Vice President Moore to Step Down
I am writing to let you know that C. Bradley Moore has notified me of his intention to return to California and thus to step down as Vice President for Research no later than the end of the 2007-08 academic year, and earlier if a successor can be identified before then.
A distinguished physical chemist, Moore has served as Vice President for Research since May 1, 2003 . During his tenure here research activity has increased at Northwestern, and the University’s research infrastructure has been greatly strengthened, not least by the recruitment to Northwestern of a number of new key staff members. In addition, he has assisted materially in nurturing the faculty who are at the heart of the research enterprise.
The enormous enhancement of Northwestern’s research infrastructure during his time at Northwestern will have a long and positive influence on the University. Detailed strategic planning was initiated. Various existing units have been restructured, and new staff members have been added in key areas. Greatly improved information technologies have been deployed in the Office for Research to assist researchers in monitoring various administrative issues related to their work. An Office for Research Development was established to help faculty prepare major research proposals. Not least, recognizing the enormous importance of Northwestern’s compliance with a host of laws and regulations relating to research, Moore worked collaboratively with colleagues in other areas of the University on this matter; an Office for Research Integrity was established to oversee compliance matters and to deal with issues related to alleged research misconduct. In cooperation with the Office of General Counsel, the Controller’s Office, and the Office of Accounting Services for Research and Sponsored Programs, a strengthened effort reporting system was designed to accommodate both faculty and regulatory needs.
The increase in sponsored research during Moore’s tenure as Vice President is particularly notable given the constraints on the budgets of the Federal funding agencies which have traditionally provided the largest portion of research support to Northwestern faculty. Annual sponsored project expenditures grew from $260 million to $350 million, as awards grew to $384 million. Northwestern’s rank among institutions receiving funding from the National Institutes of Health (the largest single provider of external funding) rose from 41st to 32nd; the ranking for funding from the National Science Foundation rose from 37th to 35th. Particularly notable has been the significant recent increase in research support from industry, which more than doubled from some $20 million annually to over $40 million in just the first ten months of the current fiscal year.
Having distinguished himself through his own research as a faculty member at the University of California , Berkeley , Moore endeavored to bring faculty to the work of his office. Senior faculty members were appointed as Associate Vice Presidents to work with him in strategic planning and special projects, in setting priorities for investments in seed projects and Office for Research services, in assisting Office for Research unit heads in meeting faculty needs, and in overseeing University research centers. Moore also appointed a Faculty Advisory Committee of active researchers to advise him on issues related to research at the University. Responding to the interests (often interdisciplinary in nature) of members of the faculty, he assisted in the creation of a number of new research centers.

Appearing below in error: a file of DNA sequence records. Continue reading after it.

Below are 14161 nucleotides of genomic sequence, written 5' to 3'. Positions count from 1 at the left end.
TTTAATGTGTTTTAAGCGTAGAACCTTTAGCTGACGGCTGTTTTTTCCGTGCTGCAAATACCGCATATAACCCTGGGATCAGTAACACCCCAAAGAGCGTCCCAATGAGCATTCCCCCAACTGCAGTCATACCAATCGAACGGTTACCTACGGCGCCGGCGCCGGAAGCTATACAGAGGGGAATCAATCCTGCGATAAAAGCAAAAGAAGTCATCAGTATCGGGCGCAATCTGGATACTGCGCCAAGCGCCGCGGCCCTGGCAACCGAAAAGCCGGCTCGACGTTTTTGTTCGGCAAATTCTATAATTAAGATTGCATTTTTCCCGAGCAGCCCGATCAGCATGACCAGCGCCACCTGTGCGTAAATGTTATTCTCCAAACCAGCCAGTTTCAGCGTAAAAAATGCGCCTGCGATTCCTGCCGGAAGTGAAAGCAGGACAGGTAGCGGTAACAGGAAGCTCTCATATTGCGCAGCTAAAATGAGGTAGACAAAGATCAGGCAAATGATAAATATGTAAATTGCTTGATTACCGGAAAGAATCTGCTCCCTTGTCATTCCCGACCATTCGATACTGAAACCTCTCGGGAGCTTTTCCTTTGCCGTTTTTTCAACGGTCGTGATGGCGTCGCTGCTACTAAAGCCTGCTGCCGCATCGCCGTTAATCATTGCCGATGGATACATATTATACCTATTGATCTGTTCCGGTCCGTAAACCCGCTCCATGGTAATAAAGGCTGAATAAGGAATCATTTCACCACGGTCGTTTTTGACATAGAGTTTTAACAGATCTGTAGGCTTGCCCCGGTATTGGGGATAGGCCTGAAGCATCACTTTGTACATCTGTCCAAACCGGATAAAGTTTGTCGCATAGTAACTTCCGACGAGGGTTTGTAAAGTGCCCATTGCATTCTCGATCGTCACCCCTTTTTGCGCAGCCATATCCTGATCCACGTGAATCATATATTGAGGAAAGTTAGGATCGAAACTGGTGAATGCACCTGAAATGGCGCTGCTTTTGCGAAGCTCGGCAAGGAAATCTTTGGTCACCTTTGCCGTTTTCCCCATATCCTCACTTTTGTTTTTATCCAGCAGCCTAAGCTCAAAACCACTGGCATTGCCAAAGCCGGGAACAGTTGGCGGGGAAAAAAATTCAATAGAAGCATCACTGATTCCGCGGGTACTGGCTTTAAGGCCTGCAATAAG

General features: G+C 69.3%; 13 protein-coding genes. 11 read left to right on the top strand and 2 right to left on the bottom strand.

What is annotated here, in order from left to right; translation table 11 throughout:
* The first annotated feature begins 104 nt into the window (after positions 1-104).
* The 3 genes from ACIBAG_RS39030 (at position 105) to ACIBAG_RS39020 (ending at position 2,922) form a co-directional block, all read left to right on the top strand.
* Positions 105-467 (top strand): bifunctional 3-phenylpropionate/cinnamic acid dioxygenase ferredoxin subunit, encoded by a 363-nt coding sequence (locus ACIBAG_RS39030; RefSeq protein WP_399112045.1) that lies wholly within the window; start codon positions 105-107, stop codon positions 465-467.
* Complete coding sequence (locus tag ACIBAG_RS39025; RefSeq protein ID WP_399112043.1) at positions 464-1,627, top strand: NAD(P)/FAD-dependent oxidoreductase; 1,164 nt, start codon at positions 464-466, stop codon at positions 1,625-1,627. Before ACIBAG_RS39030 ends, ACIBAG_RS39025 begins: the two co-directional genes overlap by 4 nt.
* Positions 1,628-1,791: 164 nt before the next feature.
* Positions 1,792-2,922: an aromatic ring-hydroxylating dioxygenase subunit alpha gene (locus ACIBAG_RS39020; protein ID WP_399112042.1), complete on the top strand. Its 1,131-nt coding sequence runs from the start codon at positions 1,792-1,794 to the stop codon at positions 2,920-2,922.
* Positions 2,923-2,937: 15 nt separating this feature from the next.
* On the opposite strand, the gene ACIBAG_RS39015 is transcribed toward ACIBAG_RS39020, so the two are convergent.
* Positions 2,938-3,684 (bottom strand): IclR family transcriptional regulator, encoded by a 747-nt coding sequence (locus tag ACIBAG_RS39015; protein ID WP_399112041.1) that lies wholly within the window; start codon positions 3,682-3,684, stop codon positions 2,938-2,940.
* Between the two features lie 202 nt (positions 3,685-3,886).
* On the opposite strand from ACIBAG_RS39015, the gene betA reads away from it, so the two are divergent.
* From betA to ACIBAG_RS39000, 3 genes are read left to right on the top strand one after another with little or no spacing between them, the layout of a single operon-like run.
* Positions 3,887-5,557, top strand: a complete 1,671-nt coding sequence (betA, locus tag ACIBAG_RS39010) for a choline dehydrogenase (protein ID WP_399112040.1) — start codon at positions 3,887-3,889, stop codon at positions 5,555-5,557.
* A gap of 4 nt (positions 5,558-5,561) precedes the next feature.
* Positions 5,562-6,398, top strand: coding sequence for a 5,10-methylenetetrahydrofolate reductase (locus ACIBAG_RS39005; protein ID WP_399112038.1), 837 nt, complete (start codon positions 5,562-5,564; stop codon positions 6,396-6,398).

One of his outstanding legacies is Moore ’s work to ensure that Northwestern took the fullest possible advantage of its proximity to the Fermi National Accelerator Laboratory and the Argonne National Laboratory. Moore identified the opportunity for Northwestern to compete for and win a role in the management these two important national resources. As a board member and Science Policy Council member with both Fermi and Argonne , he worked to develop strong research collaborations and joint appointments between Northwestern and these laboratories. In particular, Moore helped build joint programs to address national energy challenges.
In a similar vein, Moore worked to enhance the vitality of research activity and the appreciation of such research in Evanston , the Chicago area, and the Midwest generally. Illinois Technology Enterprise Center (ITEC) funded by the State of Illinois and the University provided services relevant to the formation, growth and retention of early-stage technology companies in Illinois . The Chicago Biomedical Consortium, whose work moved forward substantially during Moore ’s tenure, seeks to ensure that the Chicago area remains an important national center for research in the biological sciences. Moore was instrumental in the formation of the Chicago Council for Science and Technology which has its office on Northwestern’s Chicago campus.
Brad Moore made numerous contributions to the research community at Northwestern – and in the Midwest more generally. Thanks in significant part to his work, the research environment at Northwestern – and especially the infrastructure which supports the University’s research enterprise– is significantly stronger now than it was when he arrived. His legacy will remain long after his departure. We gratefully acknowledge our debt to him and wish him and his wife, Penny, the very best as they return to California.
Henry S. Bienen